GLOBEST.COM — The winter solstice is an occasion for many old religions, in one form or another, on the longest night of the year to be thankful for the promise of lengthening days.
For commercial real estate, the only promise lumber offers going into 2022 is potentially high prices with a high dash of volatility.
Although recently dropping, lumber futures are still over $1,000 per thousand board feet—well more than double where prices sat before the pandemic. Multiple issues are keeping the future uncertain and a likelihood of volatility as supply and demand battle to establish an equilibrium.
“This year’s elevated lumber prices and continued volatility are being sustained by significant demand and supply chain constraints,” Scott Reaves, director of forest operations at Domain Timber Advisors, tells GlobeSt.com. “We believe population dynamics, an aging housing base, and historically low-interest rates point to increased demand for new housing starts and home renovations in the immediate future. To that end, the housing market has typically served as one of the largest consumers of end-use wood products and remains a key driver of raw materials demand.”
According to Reaves, higher demand “should bring the timber market closer to an equilibrium point, moving away from the oversupplied state of the past several years” with eventual stabilized lumber prices, but “at an elevated level when compared to historical averages.”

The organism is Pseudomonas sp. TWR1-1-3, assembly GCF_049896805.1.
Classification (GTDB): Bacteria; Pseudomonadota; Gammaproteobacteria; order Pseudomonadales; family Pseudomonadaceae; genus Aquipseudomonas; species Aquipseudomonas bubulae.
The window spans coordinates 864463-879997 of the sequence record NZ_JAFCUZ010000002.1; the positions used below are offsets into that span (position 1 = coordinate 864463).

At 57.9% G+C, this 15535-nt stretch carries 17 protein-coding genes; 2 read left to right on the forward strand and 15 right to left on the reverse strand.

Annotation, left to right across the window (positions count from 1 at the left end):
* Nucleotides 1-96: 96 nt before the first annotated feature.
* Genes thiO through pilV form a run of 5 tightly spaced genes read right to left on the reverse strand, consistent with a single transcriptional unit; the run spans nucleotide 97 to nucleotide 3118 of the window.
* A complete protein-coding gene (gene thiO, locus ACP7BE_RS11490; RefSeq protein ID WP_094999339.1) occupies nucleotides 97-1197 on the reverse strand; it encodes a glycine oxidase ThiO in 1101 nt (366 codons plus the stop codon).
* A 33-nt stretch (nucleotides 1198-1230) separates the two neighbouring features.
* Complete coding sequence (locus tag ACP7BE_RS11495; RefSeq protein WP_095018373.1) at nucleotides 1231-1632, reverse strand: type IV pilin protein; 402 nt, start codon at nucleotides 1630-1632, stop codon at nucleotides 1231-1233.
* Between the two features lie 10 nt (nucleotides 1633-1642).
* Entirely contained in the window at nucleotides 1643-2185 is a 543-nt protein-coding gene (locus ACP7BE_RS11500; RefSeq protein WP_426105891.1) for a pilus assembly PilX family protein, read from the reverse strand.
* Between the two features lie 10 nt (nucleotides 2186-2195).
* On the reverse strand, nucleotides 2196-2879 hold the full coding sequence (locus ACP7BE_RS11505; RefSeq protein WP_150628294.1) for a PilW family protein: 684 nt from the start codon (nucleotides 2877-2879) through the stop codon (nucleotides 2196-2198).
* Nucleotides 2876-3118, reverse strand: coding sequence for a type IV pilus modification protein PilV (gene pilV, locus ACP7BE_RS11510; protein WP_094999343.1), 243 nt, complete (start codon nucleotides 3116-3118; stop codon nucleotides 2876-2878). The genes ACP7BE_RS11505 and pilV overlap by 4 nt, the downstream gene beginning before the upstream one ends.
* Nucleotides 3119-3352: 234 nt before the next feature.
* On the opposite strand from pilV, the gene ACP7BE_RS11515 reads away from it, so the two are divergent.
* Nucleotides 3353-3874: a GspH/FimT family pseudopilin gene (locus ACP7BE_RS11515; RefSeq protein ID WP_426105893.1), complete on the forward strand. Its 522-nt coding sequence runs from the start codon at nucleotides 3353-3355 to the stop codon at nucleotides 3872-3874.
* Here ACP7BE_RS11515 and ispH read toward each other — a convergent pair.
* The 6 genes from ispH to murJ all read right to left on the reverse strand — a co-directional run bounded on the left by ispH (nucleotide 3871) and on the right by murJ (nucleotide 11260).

Labor is another issue. “I talked to a sawmill today. If they could hire 120 qualified people, they’d put on another shift,” says Mike Wisnefski, CEO of lumber digital marketplace MaterialsXchange. “But they can’t. I think we’re going to see prices run to a point where the marginal buyer pauses and waits.” Then comes a see-saw period. Prices will drop, projects will come back online again, then with increased demand prices will rise. This could oscillate for some time as markets.
In other words, if you were expecting a sharp drop-off in pricing to help bolster project profitability, you are likely to face disappointment. “We will continue to see similar price/market trends for lumber in Q1 and Q2 2022 as we saw in Q4 2021,” Chip Setzer, Mickey’s director of trading and growth, tells GlobeSt.com. “Construction will continue as much as the weather will hold out in many parts of the US and as such, we are still experiencing an undersupplied construction market — which has had little to no adjustments in core components of building materials. With many building supplies, including lumber, still, in high-demand and federal interest rates continuing to be favorable, we anticipate that lumber will continue to be a sought-after commodity and prices will hover above a normal price range.”
Wisnefski sees a temporary holding pattern through mid-January. If prices remain high until then, they could kick up and “could go much higher because people won’t be able to hold off.”
And to make things more complicated, Canada is challenging duties on softwood lumber under the USMCA trade deal, as Reuters reported.
Don’t dump that Christmas tree yet. Maybe you’ll be lucky, and Santa will bring you a lumber milling tool.
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